[sidebar]The Miriam Hospital emergency department’s vertical treatment area.[/sidebar]
The Miriam Hospital is a 247-bed community hospital affiliated with the Warren Alpert School Medical School of Brown University in Providence, Rhode Island. The emergency department sees 68,000 visits annually in its 61 treatment spaces, which include 21 lounge chairs for vertical flow. The emergency department has had a long reputation for efficiency and service quality. The ED physicians and staff have always been proud of their performance metrics and empty waiting room. However, after crossing the 60,000-visit volume band, the department began to falter operationally, and its wait times increased. The new normal included an often full waiting room. The emergency department, which effectively operates as a geriatric emergency department (more than 30 percent of its patients being older than age 65), often found itself with Emergency Severity Index (ESI) 2 patients being placed back in the waiting room, a situation that did not please staff.
Hospital President Arthur Sampson and ED Medical Director Gary Bubly, MD, decided to undergo a comprehensive ED operations assessment conducted by an objective third party. The assessment identified opportunities for improvement. The leaders were committed to improving the emergency department but needed a road map of where to start. After the assessment, Dr. Bubly, along with his associate director, Ilse Jenouri, MD, and his nursing counterparts, Denise Brennan, nurse director of emergency services, and Bob Boss, clinical manager, decided to trial a change package with a set of complementary improvements that would commence simultaneously.
Using data, interviews, and observation, the ED operations experts argued that the emergency department had the space and personnel to manage the volumes. Their assessment revealed that intake was cumbersome, with many delays as most steps were conducted in series. Further, though the Miriam emergency department had just begun patient streaming and treating patients in chairs, there was no improvement in wait times because the streaming was not decisive and most geographic zones were mixed-acuity service lines. This made it hard to move low-acuity patients through the system quickly. Other patient flow and housekeeping issues were identified. Using data the leadership team developed, the emergency department implemented the flow model in Figure 1 using the major care/minor care concept used in Great Britain.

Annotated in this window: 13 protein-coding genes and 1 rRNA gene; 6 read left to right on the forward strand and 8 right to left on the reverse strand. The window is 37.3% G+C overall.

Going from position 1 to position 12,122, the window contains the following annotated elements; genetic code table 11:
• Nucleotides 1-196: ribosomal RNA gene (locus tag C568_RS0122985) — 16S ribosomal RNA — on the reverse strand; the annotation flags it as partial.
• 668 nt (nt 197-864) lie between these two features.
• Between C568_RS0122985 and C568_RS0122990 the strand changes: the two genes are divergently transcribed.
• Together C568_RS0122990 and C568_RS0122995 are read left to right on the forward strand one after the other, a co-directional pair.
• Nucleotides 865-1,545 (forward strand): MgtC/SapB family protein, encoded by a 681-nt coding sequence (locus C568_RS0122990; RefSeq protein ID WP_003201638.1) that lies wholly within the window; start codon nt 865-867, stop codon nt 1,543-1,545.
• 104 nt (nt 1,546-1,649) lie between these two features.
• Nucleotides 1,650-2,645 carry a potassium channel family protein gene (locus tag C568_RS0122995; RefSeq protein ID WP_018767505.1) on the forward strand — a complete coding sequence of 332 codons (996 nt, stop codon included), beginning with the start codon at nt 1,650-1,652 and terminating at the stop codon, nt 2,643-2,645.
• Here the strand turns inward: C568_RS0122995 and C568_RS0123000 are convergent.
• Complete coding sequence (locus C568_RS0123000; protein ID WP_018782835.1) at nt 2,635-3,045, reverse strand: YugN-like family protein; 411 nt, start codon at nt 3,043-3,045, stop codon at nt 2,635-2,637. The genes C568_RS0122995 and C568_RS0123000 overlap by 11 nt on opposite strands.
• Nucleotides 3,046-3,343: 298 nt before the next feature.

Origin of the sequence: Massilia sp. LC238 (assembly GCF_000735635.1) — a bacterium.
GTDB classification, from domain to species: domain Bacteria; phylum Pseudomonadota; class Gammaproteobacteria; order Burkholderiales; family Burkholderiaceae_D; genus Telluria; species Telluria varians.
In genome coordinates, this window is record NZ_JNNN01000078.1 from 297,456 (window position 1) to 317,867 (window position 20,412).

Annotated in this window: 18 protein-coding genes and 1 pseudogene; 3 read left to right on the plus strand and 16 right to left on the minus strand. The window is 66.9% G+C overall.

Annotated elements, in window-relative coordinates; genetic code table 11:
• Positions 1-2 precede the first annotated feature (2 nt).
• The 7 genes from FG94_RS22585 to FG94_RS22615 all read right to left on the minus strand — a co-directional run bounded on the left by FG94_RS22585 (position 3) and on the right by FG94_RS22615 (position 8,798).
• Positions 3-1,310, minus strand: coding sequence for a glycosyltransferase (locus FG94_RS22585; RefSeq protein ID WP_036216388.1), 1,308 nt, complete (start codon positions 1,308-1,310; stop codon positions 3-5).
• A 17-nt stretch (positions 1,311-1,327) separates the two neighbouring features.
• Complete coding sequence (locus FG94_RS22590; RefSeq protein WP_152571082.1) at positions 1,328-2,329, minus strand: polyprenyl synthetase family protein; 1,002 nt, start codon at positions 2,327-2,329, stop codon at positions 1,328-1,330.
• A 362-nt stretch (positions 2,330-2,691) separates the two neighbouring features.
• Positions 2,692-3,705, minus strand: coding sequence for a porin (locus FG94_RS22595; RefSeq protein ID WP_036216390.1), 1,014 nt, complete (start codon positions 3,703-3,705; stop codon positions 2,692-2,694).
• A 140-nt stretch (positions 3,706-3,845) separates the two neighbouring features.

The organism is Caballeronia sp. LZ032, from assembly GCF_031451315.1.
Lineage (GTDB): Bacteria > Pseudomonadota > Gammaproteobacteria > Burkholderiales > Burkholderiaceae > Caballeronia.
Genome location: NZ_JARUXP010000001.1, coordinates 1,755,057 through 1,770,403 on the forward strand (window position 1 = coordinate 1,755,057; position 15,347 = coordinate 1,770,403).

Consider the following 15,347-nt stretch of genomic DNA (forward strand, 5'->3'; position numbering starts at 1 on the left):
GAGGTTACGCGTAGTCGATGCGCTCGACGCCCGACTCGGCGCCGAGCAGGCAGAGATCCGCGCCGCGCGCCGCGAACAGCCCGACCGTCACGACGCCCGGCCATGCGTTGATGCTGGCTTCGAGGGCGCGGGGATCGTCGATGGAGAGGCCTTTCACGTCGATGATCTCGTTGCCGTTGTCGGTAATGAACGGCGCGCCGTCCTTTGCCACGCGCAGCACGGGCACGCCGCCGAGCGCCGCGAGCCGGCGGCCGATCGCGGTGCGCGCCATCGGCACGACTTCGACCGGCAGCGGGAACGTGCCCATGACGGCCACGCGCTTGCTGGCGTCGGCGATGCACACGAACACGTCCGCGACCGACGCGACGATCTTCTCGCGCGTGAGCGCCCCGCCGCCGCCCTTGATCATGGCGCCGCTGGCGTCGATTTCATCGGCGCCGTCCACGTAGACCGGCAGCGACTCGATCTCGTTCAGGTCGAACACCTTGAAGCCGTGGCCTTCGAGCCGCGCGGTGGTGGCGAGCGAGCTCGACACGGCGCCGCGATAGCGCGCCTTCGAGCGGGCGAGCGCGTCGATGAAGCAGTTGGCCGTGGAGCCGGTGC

The leadership team cleverly dubbed the change package “The Miriam: FAST FORWARD>>.” It connotes the overarching theme of trying to regain lost efficiencies. The changes included:
- Team triage, which made the most of the physical layout.
- A patient flow coordinator (PFC) to monitor flow into the department and, where possible, load-level the various zones.
- Low-acuity patient streams (fast track and vertical flow), which place lower-acuity patients into cohorts depending on resource need.
- A housekeeping improvement initiative to rectify the problem of empty but dirty rooms.
The leadership crafted a new triage process that has many steps now happening in parallel (see Figure 2).
The physician contact is now very early in the ED encounter, and lab testing is initiated at triage. The physician can decide which zone is most appropriate for the patient, but the PFC assigns the room.
The PFC is a role that is growing in popularity, especially in emergency departments seeing more than 50,000 visits per year. The PFC manages incoming ambulances and has the 30,000-foot view of the workload in each area. As emergency departments get busy with increased numbers of geographic zones, an overview is lost unless someone is dedicated to monitoring and managing flow. This role works best when it is in addition to the charge nurse role, which was becoming unmanageable in terms of scope of duties. The charge nurse and PFC work as a team and are in constant communication (cellphones with speed dial) to share information for flow management. The charge nurse now focuses on one area with attention to outflow, admissions, and discharges. The charge nurse can inform the PFC as to workload in the back, the status of patients, and which patient is likely to be moving next. Together, they manage overall patient flow.
Patients were grouped according to acuity and resources needed. This allowed for the realization of new efficiencies, and many fast-track patients were turned around in under an hour! Housekeeping fine-tuned its processes to decrease the downtime of most rooms.
The results were astonishing and unequivocal. After four rapid-cycle tests of change, the leaders and stakeholders had ironed out the bugs and were ready to turn on their new ED processes for good. Compare their results where they were underperforming relative to the Academy of Administrators in Academic Emergency Medicine and Emergency Department Benchmarking Alliance cohorts before and are now top performers (see Table 1).
There are some take-home messages that are important to all ED leaders and managers reading this story. You will need to change your processes as your volumes grow. In particular, as you jump a volume band, what has worked before no longer works at the increased volumes. Parallel processing, patient streams that segment patients according to the time and resources they will need, and pushing the provider to the front of the encounter are all forward-thinking ED flow strategies. For The Miriam Hospital emergency department, this change package helped get its mojo back! Once again, the ED members are top performers in their system. From now on, they will continue moving their patients fast forward and achieving higher levels of performance and great success!